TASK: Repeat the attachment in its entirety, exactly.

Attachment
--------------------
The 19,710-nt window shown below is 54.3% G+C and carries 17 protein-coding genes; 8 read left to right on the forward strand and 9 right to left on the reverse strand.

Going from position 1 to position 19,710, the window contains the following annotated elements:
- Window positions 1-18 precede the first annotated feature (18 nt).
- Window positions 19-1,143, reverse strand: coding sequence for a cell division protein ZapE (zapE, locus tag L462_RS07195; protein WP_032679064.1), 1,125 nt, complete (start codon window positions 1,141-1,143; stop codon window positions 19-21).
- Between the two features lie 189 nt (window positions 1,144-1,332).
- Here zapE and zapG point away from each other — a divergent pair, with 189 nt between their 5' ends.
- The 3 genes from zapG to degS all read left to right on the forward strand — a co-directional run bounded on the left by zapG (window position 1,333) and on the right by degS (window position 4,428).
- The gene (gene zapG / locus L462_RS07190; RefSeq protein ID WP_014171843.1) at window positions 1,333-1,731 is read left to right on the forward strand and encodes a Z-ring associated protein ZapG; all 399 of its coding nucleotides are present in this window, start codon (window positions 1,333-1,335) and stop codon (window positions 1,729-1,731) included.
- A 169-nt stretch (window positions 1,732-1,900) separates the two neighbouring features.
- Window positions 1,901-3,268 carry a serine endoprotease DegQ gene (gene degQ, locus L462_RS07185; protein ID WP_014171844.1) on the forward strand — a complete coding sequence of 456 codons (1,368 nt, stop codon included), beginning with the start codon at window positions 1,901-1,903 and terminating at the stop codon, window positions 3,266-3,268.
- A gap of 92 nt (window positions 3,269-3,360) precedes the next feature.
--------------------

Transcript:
The 19,710-nt window shown below is 54.3% G+C and carries 17 protein-coding genes; 8 read left to right on the forward strand and 9 right to left on the reverse strand.

Going from position 1 to position 19,710, the window contains the following annotated elements:
- Window positions 1-18 precede the first annotated feature (18 nt).
- Window positions 19-1,143, reverse strand: coding sequence for a cell division protein ZapE (zapE, locus tag L462_RS07195; protein WP_032679064.1), 1,125 nt, complete (start codon window positions 1,141-1,143; stop codon window positions 19-21).
- Between the two features lie 189 nt (window positions 1,144-1,332).
- Here zapE and zapG point away from each other — a divergent pair, with 189 nt between their 5' ends.
- The 3 genes from zapG to degS all read left to right on the forward strand — a co-directional run bounded on the left by zapG (window position 1,333) and on the right by degS (window position 4,428).
- The gene (gene zapG / locus L462_RS07190; RefSeq protein ID WP_014171843.1) at window positions 1,333-1,731 is read left to right on the forward strand and encodes a Z-ring associated protein ZapG; all 399 of its coding nucleotides are present in this window, start codon (window positions 1,333-1,335) and stop codon (window positions 1,729-1,731) included.
- A 169-nt stretch (window positions 1,732-1,900) separates the two neighbouring features.
- Window positions 1,901-3,268 carry a serine endoprotease DegQ gene (gene degQ, locus L462_RS07185; protein ID WP_014171844.1) on the forward strand — a complete coding sequence of 456 codons (1,368 nt, stop codon included), beginning with the start codon at window positions 1,901-1,903 and terminating at the stop codon, window positions 3,266-3,268.
- A gap of 92 nt (window positions 3,269-3,360) precedes the next feature.